Award winning journalist and author, Jon Krakauer, in his book, Into the Wild, analyzes the life of Chris McCandless as well as the events that ensued his death. Krakauer’s purpose is to inform the reader about how and why Chris McCandless decided to embark on a journey into the wilderness of Alaska. He adopts an empathetic tone in order to impart to his readers that Chris McCandless was a very misunderstood young adult.
“McCandless didn’t conform particularly well to the bush casualty stereotype.” Jon Krakauer, in his book Into The Wild, argues that McCandless was a unique personality who yearned for adventure. He supports his claim by the usage of epigraphs, interviews with McCandless’s acquaintances, and various maps that are indicative of where the protagonist travelled. Krakauer's purpose is to use an argumentative structure in order to convince the audience that McCandless was more complex than previously known. He uses a nostalgic and commanding tone in order to emotionally appeal to an audience who may have originally had different opinions on McCandless. In Into The Wild, Krakauer employs techniques of ethos and speaker in order to thoroughly convey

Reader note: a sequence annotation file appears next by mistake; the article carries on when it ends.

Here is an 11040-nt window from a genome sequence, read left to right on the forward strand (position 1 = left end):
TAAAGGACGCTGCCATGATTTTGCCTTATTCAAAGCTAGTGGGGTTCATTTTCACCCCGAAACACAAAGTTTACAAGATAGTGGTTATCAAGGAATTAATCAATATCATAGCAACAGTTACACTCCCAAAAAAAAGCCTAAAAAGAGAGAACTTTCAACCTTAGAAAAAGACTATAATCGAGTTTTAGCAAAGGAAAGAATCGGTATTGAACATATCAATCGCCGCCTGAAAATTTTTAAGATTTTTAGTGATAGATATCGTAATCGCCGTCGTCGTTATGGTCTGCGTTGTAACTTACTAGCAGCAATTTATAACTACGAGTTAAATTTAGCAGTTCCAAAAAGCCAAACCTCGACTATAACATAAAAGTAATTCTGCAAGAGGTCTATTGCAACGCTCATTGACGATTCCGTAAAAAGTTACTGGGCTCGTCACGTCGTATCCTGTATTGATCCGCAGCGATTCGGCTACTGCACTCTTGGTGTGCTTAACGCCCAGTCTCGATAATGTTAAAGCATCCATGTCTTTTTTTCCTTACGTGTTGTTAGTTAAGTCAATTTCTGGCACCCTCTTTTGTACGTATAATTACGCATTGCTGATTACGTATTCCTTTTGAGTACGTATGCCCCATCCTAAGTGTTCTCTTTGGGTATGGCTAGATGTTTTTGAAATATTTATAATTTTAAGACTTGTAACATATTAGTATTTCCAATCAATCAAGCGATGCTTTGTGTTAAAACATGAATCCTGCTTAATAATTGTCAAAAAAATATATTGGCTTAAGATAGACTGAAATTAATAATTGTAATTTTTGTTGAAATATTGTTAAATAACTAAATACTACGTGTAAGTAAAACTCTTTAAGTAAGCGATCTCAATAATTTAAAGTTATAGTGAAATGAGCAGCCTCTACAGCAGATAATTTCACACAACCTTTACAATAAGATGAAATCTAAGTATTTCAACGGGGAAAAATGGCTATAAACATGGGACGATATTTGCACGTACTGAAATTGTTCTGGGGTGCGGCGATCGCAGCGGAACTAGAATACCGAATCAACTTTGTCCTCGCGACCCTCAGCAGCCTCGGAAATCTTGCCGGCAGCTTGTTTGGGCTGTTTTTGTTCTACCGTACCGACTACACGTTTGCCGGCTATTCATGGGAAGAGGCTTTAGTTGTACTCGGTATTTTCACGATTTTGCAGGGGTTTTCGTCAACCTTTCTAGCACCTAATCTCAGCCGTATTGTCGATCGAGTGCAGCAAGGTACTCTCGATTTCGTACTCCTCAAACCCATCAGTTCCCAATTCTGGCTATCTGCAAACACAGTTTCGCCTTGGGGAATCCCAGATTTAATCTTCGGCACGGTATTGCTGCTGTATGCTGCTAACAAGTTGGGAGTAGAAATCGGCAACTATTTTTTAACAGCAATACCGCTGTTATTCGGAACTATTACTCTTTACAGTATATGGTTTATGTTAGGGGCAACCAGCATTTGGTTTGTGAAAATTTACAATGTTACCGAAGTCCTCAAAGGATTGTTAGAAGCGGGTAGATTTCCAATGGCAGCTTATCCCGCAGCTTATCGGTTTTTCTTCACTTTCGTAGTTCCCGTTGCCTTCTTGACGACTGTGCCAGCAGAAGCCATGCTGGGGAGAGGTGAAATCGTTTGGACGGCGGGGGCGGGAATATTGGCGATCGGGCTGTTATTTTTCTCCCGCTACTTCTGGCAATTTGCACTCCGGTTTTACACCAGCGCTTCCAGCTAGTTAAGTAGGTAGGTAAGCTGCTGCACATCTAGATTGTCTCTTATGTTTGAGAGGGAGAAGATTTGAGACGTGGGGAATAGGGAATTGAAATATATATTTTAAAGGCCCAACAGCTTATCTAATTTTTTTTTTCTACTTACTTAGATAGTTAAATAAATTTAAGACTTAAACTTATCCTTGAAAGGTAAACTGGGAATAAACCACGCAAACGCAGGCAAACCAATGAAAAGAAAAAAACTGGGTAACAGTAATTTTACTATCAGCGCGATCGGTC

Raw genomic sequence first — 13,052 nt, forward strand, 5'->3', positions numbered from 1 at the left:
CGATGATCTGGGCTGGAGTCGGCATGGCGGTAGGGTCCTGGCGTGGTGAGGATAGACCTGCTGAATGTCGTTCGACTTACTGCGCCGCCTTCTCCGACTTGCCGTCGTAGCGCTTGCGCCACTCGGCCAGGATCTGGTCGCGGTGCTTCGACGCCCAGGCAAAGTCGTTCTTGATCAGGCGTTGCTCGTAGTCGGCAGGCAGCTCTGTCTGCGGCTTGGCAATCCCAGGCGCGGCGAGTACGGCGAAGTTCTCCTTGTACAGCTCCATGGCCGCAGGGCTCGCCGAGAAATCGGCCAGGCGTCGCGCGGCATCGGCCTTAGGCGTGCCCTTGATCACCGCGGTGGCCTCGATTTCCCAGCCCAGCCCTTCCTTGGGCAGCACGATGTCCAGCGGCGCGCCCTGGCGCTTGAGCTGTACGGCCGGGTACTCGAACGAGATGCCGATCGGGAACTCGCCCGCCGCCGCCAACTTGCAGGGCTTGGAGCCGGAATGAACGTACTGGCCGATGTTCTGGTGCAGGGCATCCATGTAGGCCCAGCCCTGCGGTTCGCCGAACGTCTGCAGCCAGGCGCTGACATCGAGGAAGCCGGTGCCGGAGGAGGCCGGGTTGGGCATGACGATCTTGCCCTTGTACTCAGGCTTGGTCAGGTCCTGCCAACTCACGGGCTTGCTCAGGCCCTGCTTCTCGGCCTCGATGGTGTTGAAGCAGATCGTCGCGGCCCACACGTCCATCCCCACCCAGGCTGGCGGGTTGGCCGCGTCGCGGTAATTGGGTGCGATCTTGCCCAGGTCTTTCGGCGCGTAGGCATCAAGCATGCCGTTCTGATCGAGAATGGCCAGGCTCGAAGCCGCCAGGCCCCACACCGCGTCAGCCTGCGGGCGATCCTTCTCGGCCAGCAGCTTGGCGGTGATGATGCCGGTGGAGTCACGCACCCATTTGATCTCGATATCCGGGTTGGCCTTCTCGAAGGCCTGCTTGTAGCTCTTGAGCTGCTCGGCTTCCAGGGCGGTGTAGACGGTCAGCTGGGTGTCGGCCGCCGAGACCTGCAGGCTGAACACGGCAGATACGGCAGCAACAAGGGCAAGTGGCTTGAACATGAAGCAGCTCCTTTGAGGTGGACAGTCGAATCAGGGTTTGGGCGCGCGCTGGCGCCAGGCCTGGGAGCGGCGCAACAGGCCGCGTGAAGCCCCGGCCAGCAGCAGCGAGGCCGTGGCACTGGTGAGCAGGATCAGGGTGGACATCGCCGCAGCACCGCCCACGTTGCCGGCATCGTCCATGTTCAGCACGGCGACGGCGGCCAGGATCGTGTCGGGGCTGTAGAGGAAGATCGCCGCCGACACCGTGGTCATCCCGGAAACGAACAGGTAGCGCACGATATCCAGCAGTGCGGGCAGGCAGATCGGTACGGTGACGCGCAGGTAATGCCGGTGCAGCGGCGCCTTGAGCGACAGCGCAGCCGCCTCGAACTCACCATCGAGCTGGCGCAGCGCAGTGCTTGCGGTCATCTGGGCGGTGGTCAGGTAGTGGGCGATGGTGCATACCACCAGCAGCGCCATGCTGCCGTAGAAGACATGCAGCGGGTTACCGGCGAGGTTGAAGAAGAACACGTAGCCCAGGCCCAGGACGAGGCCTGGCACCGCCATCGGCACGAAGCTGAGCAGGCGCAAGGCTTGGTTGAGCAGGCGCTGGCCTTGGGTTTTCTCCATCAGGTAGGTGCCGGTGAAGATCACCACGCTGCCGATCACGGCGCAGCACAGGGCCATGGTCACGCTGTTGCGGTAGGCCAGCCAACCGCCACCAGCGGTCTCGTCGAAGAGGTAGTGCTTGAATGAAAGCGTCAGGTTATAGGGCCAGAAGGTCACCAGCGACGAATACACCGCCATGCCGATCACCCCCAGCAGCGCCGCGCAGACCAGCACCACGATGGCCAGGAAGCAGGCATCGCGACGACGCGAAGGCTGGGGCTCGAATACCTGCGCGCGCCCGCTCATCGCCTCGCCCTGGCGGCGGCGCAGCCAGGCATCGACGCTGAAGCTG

In “The Mountain” Eli Clare addresses the plight and disadvantages of the disabled in society using a metaphorical mountain and her own climbing supercrip experience. In the opening metaphor section Clare explains how the little sympathy the empowered and able have for the disabled. With the supercrip section, Clare asserts that when stories of crippled people “overcoming” their disabilities gain publicity they simply support and reinforce stereotypes, continuing the discrimination of the disabled community (Clare 1999). Due to her cerebral palsy, Clare cannot finish her hike with her friend Adrianne to the top of Mount Adams. Following her disappointment, Clare considers the difference between impairment and disability. According to the article, an impairment refers to the objective inability to accomplish a task resulting from a faulty limb or bodily function. On the other hand, a disability is a product of a structures refusal to account for the impaired (Clare 1999). In the final section titled “Home,” Clare reminisces on the depressing parts of his life: his father raping him, the inconsiderate and harsh slurs, and his impairment. Then, he ponders the body as a home and its functions. Finally, he accepts that he will never be able to call the mountain home, but yearns for a society where ableism is absent, the concept of the supercrip is extinct, and the impaired can live normal lives (Clare 1999).